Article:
The National Association of Realtors opposes the acceptance of referral fees or "kickbacks" by its members for steering homebuyers to particular title insurance companies and did not seek the Reagan administration's proposal to repeal federal anti-kickback prohibitions, NAR spokesmen said yesterday.
The Realtors own code of ethics prohibits kickbacks, and the some states have outlawed the practice themselves, said NAR spokesman Bill Ellingsworth.
The administration has proposed repealing almost all of the Real Estate Settlement Practices Act, including anti-kickback provisions.
The law was passed in 1974 in an attempt to increase competition among title insurers and lower costs to homebuyers. But HUD and the Realtors say it hasn't worked.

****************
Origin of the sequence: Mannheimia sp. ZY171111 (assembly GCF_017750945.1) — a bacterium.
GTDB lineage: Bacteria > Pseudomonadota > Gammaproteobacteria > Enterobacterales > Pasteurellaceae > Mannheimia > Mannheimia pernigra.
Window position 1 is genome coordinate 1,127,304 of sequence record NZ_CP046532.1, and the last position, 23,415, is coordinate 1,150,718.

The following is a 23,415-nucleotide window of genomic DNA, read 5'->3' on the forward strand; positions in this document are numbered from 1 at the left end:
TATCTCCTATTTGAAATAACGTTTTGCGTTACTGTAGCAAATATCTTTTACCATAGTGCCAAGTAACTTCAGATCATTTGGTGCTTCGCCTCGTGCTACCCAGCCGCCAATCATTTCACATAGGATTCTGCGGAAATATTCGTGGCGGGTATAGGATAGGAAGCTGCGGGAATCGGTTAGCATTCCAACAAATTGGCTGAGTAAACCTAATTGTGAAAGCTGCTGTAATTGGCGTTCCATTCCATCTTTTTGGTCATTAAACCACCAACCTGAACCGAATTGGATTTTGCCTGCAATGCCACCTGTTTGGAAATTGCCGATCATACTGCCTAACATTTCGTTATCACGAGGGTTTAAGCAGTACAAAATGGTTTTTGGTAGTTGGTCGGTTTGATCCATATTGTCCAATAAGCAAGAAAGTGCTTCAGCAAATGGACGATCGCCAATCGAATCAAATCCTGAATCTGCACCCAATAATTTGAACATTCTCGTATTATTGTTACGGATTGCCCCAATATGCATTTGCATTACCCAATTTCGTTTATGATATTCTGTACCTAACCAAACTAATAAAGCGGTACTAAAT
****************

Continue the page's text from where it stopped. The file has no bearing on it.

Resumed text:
The Realtors have supported repeal of RESPA entirely, saying it is ineffective and costly. Still the group yesterday distanced itself from the administration proposal.
The Reagan proposal "was a surprise to us. We never asked for it. . . . It is not our proposal," said Jack Carlson, NAR chief economist.
"The number of Realtors who would get into this program of accepting referral fees is tiny," Ellingsworth said, adding that there was little problem with kickbacks to realtors before RESPA.
HUD Assistant Secretary Philip Abrams said the decision to propose repeal was based on a HUD study last year that showed RESPA did not reduce costs to consumers.
Proposed changes in RESPA regulations that Realtors have supported would enable more real estate brokers to get into the title insurance business, a practice which the independent insurers charge would enable them to establish a monopoly because of brokers direct access to homebuyers.
But Abrams said the American Land Title Association, representing the independent insurers, oppose changes in RESPA because it wants to maintain a monopoly itself in the title insurance business.